By Jesse Wolfersberger: CNJ staff writer
Leon Nash lived to be 94, which is a long time in most families, but not among the Nash clan.
“People in our family live to be close to 100. Dad really died kinda early,” Jerry Nash said with a laugh about his father.
Leon was a dairy farmer in Floyd for many years. His sons described him as an honest, loving, and a “stand-up guy.”
“He was a marshmallow,” Dave Nash said. “He wouldn’t hurt a flea.”
Leon died Sept. 9 at the Retirement Ranch in Clovis.
His sons said their dad was a wonderful singer with a deep bass voice.
Once, he was invited to join the Stamps Quartet to travel the country and sing. He declined the offer because he had to care for his wife, two sons, a daughter and run a dairy, his sons said.
“He used to say, ‘you could go anywhere you want to as long as you could get home in time to milk,’” Jerry Nash said.
Later in life, he got the chance to travel, flying with his son Jerry in his private plane.
“He really liked going to Disneyland and flying over the mountains,” Jerry Nash said. “That’s really a treat when you’re a dairy farmer.”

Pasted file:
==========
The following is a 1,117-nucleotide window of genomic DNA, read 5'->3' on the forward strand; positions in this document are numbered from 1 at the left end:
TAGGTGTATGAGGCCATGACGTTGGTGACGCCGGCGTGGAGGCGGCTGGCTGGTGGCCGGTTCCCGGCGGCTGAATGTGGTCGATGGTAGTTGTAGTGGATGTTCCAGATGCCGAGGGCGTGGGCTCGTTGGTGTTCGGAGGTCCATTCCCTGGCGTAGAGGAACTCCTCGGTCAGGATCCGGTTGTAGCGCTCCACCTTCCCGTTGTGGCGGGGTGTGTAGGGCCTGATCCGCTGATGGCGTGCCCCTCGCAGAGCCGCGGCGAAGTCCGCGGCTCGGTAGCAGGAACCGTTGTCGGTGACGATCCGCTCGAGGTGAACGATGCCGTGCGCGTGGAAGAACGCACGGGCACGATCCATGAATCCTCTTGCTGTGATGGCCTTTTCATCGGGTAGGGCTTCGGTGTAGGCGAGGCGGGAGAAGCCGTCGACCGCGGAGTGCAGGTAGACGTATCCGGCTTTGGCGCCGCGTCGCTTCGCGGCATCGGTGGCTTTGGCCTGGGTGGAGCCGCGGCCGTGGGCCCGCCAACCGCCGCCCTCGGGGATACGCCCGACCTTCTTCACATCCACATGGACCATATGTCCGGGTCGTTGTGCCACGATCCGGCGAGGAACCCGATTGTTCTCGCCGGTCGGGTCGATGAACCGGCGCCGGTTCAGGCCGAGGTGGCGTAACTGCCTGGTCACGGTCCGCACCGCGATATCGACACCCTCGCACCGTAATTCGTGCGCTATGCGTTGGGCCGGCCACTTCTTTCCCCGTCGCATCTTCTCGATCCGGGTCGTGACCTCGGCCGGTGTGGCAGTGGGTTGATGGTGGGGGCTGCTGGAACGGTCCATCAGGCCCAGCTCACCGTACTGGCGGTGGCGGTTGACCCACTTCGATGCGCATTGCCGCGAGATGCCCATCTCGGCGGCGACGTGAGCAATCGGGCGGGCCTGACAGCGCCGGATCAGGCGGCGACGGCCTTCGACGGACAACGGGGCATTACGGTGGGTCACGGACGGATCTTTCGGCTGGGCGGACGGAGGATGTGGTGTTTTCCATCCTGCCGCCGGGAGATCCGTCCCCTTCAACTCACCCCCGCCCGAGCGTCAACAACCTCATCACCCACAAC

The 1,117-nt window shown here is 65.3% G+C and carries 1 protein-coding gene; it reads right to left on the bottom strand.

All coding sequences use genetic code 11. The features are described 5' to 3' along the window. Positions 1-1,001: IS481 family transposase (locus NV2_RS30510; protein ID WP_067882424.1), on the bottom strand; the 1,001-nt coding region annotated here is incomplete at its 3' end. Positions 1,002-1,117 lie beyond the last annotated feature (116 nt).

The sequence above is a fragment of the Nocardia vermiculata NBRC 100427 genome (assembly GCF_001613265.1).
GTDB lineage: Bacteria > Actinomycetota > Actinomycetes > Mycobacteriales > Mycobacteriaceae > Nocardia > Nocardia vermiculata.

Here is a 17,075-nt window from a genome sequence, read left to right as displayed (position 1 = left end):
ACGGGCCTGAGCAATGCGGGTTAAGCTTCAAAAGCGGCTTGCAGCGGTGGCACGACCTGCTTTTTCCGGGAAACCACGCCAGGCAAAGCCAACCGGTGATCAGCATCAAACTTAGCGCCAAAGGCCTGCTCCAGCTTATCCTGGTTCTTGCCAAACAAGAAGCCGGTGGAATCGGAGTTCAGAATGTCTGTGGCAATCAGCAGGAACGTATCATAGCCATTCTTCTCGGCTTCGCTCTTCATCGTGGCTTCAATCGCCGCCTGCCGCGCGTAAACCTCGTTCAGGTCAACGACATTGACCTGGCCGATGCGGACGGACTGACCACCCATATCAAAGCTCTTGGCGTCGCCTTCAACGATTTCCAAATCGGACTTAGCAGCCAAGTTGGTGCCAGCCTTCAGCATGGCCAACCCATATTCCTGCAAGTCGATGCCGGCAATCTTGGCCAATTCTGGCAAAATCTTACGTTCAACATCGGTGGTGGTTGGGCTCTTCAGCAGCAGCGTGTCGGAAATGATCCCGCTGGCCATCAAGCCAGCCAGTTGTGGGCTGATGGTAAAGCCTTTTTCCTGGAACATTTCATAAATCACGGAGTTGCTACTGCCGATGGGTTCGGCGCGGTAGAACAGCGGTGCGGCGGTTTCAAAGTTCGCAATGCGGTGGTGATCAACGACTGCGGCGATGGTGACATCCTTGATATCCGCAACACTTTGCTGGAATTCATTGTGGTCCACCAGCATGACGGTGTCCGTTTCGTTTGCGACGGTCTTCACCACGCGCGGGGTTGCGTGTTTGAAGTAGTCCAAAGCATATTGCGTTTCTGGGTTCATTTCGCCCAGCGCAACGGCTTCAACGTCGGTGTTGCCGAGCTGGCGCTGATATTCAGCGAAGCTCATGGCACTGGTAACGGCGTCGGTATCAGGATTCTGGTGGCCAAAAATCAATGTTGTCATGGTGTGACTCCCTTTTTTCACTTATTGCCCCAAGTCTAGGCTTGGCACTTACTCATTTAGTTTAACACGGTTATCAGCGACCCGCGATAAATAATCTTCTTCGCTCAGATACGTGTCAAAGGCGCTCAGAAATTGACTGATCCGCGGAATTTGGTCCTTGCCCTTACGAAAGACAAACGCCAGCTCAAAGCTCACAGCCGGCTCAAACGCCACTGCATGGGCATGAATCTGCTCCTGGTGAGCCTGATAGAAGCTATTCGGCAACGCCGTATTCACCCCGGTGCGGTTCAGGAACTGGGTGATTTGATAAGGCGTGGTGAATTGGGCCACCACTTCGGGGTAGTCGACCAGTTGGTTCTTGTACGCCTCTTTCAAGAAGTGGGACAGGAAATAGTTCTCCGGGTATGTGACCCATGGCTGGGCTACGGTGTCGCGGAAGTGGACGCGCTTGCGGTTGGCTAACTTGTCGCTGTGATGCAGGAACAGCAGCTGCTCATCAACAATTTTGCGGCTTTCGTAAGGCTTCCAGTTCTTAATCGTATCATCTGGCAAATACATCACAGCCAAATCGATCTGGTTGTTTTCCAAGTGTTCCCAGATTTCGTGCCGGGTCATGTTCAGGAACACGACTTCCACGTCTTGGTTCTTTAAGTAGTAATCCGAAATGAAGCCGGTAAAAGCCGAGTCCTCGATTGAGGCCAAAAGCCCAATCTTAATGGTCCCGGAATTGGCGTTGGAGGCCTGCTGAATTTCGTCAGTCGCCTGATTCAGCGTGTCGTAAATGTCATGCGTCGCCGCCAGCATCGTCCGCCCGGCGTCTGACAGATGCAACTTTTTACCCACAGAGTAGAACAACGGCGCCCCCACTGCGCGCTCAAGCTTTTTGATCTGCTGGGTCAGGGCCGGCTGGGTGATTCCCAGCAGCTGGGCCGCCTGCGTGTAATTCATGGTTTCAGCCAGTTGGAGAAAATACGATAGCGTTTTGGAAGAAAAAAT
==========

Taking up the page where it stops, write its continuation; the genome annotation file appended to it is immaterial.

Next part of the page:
Boating was another of Leon’s favorite things to do. He did not know how to swim, but at 6 feet 7 inches, he also felt he had a built-in excuse.
“He said he didn’t know how to swim because he never found a lake deep enough that he couldn’t wade it,” Jerry Nash said.
Leon was active in the Floyd United Methodist Church and was one of the church’s founding members, even helping build it in the early 1950s, family members said.
“They didn’t hire a company or a contract the job, they did it themselves,” Dave Nash said. “He would just work on it whenever he got a chance. And they didn’t just put it together, it is a sturdy building.”
His sons said the family misses Leon and they know he is in a better place.
“I know that right now he’s singing in God’s gospel choir,” Dave Nash said.
In Tribute is a regular feature. To suggest an honoree, contact CNJ managing editor Rick White at 763-6991 or by e-mail: email@example.com